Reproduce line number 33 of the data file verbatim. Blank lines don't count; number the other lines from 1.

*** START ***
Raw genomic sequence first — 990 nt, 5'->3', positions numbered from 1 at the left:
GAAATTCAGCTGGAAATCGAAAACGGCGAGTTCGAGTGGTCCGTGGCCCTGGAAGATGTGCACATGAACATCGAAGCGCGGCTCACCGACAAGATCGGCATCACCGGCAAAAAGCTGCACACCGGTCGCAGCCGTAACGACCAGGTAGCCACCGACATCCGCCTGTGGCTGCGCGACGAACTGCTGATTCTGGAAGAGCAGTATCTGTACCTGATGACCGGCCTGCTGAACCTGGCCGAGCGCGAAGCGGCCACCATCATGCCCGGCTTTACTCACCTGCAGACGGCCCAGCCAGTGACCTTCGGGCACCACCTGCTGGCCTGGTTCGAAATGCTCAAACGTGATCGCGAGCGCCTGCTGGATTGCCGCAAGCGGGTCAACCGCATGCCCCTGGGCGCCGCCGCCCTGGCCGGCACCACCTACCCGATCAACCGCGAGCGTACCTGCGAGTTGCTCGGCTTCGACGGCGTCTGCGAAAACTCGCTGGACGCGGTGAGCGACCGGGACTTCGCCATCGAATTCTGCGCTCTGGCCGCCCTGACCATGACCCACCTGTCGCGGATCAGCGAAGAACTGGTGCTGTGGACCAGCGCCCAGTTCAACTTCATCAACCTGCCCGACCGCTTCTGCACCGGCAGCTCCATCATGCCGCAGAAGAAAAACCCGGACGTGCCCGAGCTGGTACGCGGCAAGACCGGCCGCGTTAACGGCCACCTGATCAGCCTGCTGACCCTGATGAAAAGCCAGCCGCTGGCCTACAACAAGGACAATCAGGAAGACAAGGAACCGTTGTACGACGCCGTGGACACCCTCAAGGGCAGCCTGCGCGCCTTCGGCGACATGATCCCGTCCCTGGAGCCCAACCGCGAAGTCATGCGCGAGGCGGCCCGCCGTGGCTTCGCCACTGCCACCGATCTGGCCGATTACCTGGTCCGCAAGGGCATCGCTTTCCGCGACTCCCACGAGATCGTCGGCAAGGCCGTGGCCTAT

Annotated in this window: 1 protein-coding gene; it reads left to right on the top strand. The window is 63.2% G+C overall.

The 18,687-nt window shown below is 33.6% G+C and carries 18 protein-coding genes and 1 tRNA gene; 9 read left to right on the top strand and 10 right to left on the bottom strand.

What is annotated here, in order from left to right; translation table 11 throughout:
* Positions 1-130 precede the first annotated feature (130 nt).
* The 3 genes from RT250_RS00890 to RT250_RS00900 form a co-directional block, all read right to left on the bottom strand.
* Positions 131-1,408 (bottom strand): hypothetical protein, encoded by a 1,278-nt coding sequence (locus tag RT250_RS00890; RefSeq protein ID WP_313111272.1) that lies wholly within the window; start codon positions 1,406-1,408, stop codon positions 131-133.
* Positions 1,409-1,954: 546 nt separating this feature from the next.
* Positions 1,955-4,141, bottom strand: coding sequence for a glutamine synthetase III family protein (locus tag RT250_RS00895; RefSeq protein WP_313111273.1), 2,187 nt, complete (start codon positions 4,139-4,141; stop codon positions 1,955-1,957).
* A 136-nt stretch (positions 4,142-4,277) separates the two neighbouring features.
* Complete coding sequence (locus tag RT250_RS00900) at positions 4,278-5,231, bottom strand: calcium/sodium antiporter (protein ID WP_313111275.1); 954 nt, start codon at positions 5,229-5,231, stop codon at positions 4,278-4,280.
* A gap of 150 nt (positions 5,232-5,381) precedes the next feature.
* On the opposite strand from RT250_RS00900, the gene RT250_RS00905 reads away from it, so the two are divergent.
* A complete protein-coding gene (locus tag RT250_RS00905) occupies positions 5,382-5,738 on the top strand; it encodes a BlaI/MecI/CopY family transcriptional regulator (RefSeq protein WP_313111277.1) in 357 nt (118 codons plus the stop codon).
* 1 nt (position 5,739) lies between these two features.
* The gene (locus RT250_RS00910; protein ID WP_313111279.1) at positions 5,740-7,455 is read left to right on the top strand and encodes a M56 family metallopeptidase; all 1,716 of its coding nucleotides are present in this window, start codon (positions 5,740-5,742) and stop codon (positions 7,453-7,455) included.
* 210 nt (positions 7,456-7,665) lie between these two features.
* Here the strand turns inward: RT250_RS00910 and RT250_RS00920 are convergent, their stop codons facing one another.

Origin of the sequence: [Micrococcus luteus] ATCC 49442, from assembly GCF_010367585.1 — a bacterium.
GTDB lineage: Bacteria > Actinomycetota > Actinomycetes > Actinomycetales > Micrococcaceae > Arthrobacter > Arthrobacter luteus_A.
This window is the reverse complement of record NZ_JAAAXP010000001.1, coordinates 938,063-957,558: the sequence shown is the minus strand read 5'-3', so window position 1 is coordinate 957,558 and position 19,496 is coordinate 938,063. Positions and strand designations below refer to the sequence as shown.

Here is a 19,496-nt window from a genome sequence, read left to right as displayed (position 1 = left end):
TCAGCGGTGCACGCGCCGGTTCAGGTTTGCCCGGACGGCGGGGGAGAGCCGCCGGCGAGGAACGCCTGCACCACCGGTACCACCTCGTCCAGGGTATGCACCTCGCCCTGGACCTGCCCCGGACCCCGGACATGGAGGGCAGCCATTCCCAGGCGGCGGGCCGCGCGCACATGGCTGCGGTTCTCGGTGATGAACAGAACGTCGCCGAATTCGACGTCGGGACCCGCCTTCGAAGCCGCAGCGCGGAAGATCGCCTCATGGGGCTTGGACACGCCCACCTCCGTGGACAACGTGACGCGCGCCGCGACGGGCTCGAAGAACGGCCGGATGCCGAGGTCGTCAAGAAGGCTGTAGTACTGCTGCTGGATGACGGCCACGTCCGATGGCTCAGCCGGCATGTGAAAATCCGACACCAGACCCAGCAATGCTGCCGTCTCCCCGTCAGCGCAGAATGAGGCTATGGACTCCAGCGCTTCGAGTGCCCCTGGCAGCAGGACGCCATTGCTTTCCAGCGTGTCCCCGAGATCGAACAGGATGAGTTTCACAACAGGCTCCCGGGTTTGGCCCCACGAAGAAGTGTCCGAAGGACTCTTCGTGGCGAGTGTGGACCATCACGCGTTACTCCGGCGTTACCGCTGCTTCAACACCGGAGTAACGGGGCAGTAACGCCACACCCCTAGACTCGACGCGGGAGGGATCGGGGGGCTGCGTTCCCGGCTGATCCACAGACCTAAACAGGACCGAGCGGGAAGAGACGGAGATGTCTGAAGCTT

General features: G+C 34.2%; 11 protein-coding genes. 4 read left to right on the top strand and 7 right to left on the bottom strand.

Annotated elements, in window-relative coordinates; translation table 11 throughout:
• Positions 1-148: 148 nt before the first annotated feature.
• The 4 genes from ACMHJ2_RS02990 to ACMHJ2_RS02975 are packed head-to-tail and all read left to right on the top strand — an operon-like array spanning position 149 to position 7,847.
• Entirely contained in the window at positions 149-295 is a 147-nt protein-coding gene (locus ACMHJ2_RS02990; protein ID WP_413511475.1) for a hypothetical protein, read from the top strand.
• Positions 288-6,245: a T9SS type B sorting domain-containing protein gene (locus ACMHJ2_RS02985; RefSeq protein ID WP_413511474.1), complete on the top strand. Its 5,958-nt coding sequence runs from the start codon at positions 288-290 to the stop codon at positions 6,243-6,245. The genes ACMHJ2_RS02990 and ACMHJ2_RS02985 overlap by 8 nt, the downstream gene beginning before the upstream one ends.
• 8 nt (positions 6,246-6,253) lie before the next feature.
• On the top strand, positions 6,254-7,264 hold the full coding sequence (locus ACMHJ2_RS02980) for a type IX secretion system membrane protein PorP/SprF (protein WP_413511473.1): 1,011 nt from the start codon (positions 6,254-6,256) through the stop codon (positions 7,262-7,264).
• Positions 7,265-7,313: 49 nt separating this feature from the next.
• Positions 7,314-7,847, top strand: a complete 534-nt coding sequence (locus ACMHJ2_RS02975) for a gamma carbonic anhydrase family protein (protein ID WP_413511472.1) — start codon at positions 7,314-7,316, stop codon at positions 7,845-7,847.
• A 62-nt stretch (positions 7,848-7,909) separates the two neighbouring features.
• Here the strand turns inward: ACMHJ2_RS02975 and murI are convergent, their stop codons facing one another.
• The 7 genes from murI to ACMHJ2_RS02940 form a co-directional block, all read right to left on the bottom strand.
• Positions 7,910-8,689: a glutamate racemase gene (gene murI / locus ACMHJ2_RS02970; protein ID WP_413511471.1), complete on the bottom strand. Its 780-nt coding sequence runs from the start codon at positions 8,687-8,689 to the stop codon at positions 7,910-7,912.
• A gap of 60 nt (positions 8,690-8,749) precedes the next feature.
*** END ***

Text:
• Positions 7,265-7,313: 49 nt separating this feature from the next.